SYDNEY (KATAKAMI / AFP) – Hope dwindled for survivors of a refugee boat wreck off Australia Thursday which killed at least 28 people, including seven children, renewing debate on the plight of boat people travelling from Asia.
The wooden craft, crowded with up to 100 Iraqi, Kurdish and Iranian asylum seekers and their children, hit rocks at remote Christmas Island Wednesday and was shattered by huge waves as residents watched in horror.
Traumatised survivors pulled from the sea after the disaster huddled in a hospital and reception centre Thursday, with the most seriously injured flown to Perth as hope faded of finding their fellow passengers alive in wild seas.
“We have got to prepare ourselves for the likelihood that more bodies will be found and there has been further loss of life than we know now,” warned Prime Minister Julia Gillard, who cut short her holiday to respond to the emergency.
Cyclonic conditions hampered search and rescue efforts which resumed at first light but yielded no further bodies or survivors by late Thursday, Customs said.
Home Affairs Minister Brendan O’Connor said 28 bodies had been recovered, including four infants, three children and nine women, underscoring “the tragedy that’s occurred here”.
Among the 42 survivors were eight children, one unaccompanied minor and three Indonesian crew, he added.
Immigration Minister Chris Bowen earlier said there had been between 70 and 100 people on board the leaky fishing boat, according to survivors, adding that the exact number of dead would “probably never” be known.
Medical personnel believe as many as 50 people may have perished on the jagged limestone outcrop, some 2,600 kilometres from Australia’s mainland.
“Yesterday we saw a truly horrific event, a terrible human tragedy on what is a very dangerous coastline at Christmas Island,” said Gillard.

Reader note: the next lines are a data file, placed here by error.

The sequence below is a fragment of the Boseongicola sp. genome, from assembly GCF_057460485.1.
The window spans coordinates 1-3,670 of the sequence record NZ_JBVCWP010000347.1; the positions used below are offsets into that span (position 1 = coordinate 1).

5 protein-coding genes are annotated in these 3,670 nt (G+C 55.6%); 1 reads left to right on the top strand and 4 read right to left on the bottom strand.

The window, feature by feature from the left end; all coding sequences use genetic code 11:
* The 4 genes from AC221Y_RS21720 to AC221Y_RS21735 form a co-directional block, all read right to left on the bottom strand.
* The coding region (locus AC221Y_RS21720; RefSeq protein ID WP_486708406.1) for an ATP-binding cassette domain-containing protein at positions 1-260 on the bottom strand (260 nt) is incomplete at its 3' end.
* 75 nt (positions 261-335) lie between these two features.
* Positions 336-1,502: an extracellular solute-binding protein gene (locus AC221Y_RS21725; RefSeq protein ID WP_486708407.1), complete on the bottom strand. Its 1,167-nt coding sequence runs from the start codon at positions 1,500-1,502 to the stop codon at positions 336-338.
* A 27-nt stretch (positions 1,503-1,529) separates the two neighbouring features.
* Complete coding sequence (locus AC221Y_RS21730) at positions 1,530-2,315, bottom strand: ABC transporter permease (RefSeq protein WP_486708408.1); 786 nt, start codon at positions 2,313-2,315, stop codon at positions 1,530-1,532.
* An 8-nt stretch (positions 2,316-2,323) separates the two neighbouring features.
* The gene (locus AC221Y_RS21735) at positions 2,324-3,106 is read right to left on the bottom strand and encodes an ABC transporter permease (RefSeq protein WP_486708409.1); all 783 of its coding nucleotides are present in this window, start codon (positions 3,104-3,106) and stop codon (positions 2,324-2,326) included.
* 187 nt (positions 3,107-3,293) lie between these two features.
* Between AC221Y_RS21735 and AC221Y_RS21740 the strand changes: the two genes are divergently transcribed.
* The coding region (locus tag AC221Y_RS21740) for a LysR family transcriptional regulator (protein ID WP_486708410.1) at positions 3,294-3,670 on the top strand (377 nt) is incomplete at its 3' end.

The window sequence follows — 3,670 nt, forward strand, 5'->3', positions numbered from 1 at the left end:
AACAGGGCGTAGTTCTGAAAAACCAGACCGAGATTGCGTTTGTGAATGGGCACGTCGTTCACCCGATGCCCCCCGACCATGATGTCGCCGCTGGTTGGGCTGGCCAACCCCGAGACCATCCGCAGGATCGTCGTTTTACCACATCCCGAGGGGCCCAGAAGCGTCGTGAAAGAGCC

“I know the nation is shocked by what we have seen.”
Gillard was forced to defend border police as questions mounted about how the boat managed to cross the most closely-watched people-smuggling corridor between Indonesia and Australia without being intercepted.
The prime minister said the boat had approached the island in predawn darkness and “extreme weather conditions” meant it was not detected “until seen from Christmas Island itself”.
“In very rough and dangerous seas there is a limit to what can be achieved through radar and other surveillance mechanisms,” Gillard said, adding there would be a criminal investigation as well as a coroner’s probe.
Officials could not comment on the vessel’s origin and said it was not being tracked because it was made of wood and was hard to detect.
Local police said they had received an emergency call from someone claiming to be on a boat with about 80 people — believed to be the stricken vessel — about 20 minutes after it was first sighted as it drifted after losing power.
Residents said they were woken at dawn Wednesday by the screams of victims, gathering life jackets and rushing to the cliffs to offer help, but were helpless as strong winds blew the flotation devices back onshore.
They watched in horror as the victims were crushed against limestone rocks, despite the efforts of navy rescuers to reach them in towering swells.
More than 5,000 asylum seekers from Iraq, Afghanistan and Sri Lanka have made their way to Australia this year, mostly on unseaworthy vessels from Indonesia, prompting criticism of Canberra for softening its refugee policy.
But lawyers and refugee advocates including Amnesty and the UNHCR said the tragedy highlighted the desperate plight of refugees and urged greater cooperation between nations for more humane solutions.
Survivors of the wreck were recovering Thursday in a hospital and a reception centre on Christmas Island, the site of Australia’s main immigration detention centre for boat people.
Five seriously injured people were flown to the mainland for medical treatment.
Though they would be dealt with under normal immigration processes, Gillard said survivors would be given time to recover from their ordeal, and said the children and families would be allowed to live in the community instead of detention camps.